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Keeping Them Alive

When someone close to me dies, I seem to take on some of their habits or characteristics. This has manifested in various ways—once in a craving for chocolate-covered cherries; another time playing sound tracks to musical comedies. I’ve observed this happening to other people as well: usually it takes the form of becoming close to another person who knew the deceased person.

We’re doing what we can to replace that person by continuing their work in the world.

My mother was known for scrupulously acknowledging people’s birthdays, anniversaries, graduations and other milestones. People who were used to receiving an annual card from her would worry if one failed to appear, but this rarely, if ever, occurred. She kept a small leather-bound book in which birthdays and anniversaries were meticulously recorded. Next to children’s names she noted their year of birth and chose age-appropriate birthday cards for them. She shopped mid-month at a greeting card store with such regularity that the clerks knew when to expect her, and saved sale items or cards they thought she’d like. She signed and addressed a month’s worth at once, noting their date in the corner of the envelope where a stamp would eventually hide it, and she kept them stacked chronologically on a table in the hall.

Some time during my adulthood my mother presented me with a book like hers, with family members’ birthdays already recorded for me. I tried to emulate her habit, but it soon became too much for me: too much brain ache to choose the perfect card; too much money as the price of a Hallmark climbed; too much resentment when my card-giving wasn’t reciprocated.

But until December 1, 2005, when she died at the age of 87, my mother continued sending cards to a dwindling number of peers and a growing number of great-grandchildren.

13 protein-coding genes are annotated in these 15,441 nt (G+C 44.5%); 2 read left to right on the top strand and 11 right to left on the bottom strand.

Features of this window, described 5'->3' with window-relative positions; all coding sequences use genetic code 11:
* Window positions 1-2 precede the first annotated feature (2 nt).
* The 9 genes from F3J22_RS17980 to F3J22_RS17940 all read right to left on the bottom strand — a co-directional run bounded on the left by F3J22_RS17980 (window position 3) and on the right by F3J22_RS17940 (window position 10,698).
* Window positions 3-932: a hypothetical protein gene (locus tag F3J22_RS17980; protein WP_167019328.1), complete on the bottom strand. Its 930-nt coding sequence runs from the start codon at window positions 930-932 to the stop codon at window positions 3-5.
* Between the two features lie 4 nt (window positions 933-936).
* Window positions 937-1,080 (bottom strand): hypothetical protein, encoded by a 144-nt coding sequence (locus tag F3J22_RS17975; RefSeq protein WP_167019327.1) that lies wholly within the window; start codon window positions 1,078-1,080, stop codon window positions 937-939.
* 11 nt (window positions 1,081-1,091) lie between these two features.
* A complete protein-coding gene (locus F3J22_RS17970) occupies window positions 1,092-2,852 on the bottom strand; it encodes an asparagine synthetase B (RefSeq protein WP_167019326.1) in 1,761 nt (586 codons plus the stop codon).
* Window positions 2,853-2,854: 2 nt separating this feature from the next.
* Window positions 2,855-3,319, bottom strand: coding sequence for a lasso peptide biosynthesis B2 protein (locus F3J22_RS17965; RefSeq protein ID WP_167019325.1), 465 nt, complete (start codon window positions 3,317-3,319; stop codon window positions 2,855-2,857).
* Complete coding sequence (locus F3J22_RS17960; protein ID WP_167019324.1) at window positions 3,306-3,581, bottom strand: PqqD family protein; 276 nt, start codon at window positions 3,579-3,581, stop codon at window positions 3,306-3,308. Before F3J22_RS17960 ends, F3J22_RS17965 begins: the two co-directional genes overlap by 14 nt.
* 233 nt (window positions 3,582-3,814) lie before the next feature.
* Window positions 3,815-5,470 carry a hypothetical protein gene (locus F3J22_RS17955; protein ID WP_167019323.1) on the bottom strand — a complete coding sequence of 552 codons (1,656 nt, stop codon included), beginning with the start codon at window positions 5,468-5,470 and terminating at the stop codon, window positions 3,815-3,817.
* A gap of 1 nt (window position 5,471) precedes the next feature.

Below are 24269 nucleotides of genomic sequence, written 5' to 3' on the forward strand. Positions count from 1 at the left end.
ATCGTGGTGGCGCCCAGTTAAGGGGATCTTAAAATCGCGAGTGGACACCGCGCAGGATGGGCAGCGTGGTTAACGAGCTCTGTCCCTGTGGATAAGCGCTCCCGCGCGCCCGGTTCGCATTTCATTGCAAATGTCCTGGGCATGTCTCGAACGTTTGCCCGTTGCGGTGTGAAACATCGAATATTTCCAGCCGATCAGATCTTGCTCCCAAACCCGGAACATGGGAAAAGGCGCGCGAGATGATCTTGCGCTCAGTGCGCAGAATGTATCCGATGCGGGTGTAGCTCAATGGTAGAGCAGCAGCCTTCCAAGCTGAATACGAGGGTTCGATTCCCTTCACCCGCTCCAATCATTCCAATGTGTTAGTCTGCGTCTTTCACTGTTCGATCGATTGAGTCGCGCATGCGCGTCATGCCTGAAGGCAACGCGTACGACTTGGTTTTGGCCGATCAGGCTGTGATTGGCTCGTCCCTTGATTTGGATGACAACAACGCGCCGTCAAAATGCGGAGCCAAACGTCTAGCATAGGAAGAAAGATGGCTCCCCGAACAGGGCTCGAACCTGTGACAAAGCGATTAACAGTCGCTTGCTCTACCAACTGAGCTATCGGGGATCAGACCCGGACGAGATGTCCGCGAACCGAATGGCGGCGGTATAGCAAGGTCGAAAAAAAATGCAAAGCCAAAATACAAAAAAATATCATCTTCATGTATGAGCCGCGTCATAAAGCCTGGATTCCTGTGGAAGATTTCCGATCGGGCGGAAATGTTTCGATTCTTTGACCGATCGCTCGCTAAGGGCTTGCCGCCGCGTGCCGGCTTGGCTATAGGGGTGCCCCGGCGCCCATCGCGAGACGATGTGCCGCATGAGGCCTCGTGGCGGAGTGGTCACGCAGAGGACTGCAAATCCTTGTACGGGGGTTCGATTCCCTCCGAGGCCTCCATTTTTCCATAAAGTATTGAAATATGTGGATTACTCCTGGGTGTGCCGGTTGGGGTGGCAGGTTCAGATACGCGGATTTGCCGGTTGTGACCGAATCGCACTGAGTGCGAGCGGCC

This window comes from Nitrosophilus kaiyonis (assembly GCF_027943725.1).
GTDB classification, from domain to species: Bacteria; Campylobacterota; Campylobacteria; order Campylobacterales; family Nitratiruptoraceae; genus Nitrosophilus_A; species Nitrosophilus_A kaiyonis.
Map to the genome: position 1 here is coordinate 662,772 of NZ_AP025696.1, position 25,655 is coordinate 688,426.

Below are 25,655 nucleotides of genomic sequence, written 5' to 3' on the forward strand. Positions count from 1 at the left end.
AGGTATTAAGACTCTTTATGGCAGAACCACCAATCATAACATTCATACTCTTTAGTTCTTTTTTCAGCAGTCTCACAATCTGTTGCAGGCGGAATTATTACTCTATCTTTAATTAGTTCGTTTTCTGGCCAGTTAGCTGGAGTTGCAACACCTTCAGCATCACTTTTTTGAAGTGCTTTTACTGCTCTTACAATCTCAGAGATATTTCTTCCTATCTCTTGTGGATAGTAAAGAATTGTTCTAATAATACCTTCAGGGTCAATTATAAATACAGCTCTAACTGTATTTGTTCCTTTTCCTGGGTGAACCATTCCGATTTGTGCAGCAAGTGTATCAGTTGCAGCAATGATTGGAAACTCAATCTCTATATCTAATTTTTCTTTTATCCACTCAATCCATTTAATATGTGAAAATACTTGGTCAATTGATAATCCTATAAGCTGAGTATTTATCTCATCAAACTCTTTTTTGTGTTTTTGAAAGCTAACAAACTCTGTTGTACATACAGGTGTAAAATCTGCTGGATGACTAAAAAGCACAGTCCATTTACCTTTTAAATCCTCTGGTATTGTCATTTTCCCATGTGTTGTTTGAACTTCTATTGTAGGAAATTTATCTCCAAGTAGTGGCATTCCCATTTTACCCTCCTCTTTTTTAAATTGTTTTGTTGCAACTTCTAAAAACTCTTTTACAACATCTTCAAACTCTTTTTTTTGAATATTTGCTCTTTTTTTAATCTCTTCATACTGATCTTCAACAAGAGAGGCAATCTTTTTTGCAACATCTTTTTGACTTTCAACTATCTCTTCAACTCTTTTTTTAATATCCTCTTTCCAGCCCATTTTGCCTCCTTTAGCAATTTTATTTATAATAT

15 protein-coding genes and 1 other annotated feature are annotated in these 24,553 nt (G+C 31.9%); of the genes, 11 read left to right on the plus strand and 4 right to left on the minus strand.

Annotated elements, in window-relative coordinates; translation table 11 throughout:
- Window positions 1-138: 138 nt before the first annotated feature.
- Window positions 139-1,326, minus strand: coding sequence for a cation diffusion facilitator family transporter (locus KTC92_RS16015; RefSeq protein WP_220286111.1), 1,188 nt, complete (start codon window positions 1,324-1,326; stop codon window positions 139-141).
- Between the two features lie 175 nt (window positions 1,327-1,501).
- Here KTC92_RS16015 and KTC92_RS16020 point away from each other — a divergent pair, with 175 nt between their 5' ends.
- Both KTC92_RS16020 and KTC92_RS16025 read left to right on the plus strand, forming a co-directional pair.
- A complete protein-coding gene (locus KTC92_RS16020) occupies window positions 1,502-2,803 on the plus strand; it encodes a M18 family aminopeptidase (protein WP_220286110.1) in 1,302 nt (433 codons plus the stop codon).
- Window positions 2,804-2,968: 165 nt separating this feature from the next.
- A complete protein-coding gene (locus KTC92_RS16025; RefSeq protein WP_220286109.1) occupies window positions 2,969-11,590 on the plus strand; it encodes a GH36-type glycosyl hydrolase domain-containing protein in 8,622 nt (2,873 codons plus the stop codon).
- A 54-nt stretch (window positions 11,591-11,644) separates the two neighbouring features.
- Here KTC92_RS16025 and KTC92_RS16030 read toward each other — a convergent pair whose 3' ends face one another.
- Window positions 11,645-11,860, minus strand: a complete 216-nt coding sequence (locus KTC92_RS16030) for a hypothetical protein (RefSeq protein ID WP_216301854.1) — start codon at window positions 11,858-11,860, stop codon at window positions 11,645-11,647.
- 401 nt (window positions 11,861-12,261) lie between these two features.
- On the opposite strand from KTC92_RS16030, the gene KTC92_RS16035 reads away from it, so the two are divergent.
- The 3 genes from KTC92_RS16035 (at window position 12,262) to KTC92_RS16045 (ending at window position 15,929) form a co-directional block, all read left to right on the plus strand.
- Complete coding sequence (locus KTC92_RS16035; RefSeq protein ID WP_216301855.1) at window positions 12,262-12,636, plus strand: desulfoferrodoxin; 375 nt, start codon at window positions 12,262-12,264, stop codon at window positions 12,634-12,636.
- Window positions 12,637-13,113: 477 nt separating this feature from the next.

After the Florida funeral, I went back home and was suddenly seized, for the first time in my life, with an urgent need to send out Christmas cards. Now, I am Jewish, I don’t celebrate Christmas, and my friends don’t expect to get Xmas cards from me. Yet after my mother’s death I searched through every address book, Roladex and email box, gathering names and addresses, and hustled to get the cards out by the 25th. I had no idea where this compulsion came from—until Valentines Day came around, and Hallmark fever hit again.

As I drew hearts and xxxes on cards to grandsons, aunts, friends and children, the impetus to send cards began to dawn on me—but it wasn’t until I addressed a card to my sister that it became brilliantly clear. As I held her Valentine in my hand, I knew this was no empty gesture: my sister would receive this card on the first Valentines Day of her life that no card would be sent to her by my mother. This card mattered.

I was replacing my mother as best I could. I was doing her work in the world.

What gesture or habit of mine will my children adopt when I’m gone? Will they write fervent letters to their Congresspeople on issues of social justice? Create themed musical CDs in response to events like 911 or Hurricane Katrina? I don’t know what it will be—but of this I am sure: there will be something, even if it’s only doing crossword puzzles on airplanes–because when someone close to us dies, we continue their work in the world. It’s our way of keeping them alive.


One response »

  1. A very interesting commentary. It reminded me of something Thoreau said in his journal: “On the death of a friend, we should consider that the fates through confidence have devolved on us the task of a double living, that we have henceforth to fulfill the promise of our friend’s life also, in our own … ” (Journal, Feb. 28, 1840.)

    Thoreau’s friend and mentor, Emerson, put it a bit differently — don’t have the exact quote at hand — but Emerson said something along the lines of: Sometimes an ancestor comes to the windows of the eyes …

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